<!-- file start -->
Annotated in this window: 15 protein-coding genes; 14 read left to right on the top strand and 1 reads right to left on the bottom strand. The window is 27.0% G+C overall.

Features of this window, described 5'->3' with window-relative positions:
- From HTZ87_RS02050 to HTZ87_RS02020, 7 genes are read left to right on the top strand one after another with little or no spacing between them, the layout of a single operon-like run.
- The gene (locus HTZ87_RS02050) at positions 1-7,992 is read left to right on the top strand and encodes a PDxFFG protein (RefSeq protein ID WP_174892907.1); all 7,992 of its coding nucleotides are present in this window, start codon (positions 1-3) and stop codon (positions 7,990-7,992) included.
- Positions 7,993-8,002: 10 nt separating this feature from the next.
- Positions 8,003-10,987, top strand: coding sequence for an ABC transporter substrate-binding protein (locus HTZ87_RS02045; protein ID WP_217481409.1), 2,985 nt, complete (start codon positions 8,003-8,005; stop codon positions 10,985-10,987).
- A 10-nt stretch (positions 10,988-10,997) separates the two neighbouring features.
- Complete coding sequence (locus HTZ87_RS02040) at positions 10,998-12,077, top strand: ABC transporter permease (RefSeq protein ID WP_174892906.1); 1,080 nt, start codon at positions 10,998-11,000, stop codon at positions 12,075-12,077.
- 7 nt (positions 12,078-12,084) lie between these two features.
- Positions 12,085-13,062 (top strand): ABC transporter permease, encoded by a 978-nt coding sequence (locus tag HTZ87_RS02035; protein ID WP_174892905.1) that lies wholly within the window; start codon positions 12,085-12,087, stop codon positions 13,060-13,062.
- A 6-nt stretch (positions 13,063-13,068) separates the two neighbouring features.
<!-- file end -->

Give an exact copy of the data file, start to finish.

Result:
Annotated in this window: 15 protein-coding genes; 14 read left to right on the top strand and 1 reads right to left on the bottom strand. The window is 27.0% G+C overall.

Features of this window, described 5'->3' with window-relative positions:
- From HTZ87_RS02050 to HTZ87_RS02020, 7 genes are read left to right on the top strand one after another with little or no spacing between them, the layout of a single operon-like run.
- The gene (locus HTZ87_RS02050) at positions 1-7,992 is read left to right on the top strand and encodes a PDxFFG protein (RefSeq protein ID WP_174892907.1); all 7,992 of its coding nucleotides are present in this window, start codon (positions 1-3) and stop codon (positions 7,990-7,992) included.
- Positions 7,993-8,002: 10 nt separating this feature from the next.
- Positions 8,003-10,987, top strand: coding sequence for an ABC transporter substrate-binding protein (locus HTZ87_RS02045; protein ID WP_217481409.1), 2,985 nt, complete (start codon positions 8,003-8,005; stop codon positions 10,985-10,987).
- A 10-nt stretch (positions 10,988-10,997) separates the two neighbouring features.
- Complete coding sequence (locus HTZ87_RS02040) at positions 10,998-12,077, top strand: ABC transporter permease (RefSeq protein ID WP_174892906.1); 1,080 nt, start codon at positions 10,998-11,000, stop codon at positions 12,075-12,077.
- 7 nt (positions 12,078-12,084) lie between these two features.
- Positions 12,085-13,062 (top strand): ABC transporter permease, encoded by a 978-nt coding sequence (locus tag HTZ87_RS02035; protein ID WP_174892905.1) that lies wholly within the window; start codon positions 12,085-12,087, stop codon positions 13,060-13,062.
- A 6-nt stretch (positions 13,063-13,068) separates the two neighbouring features.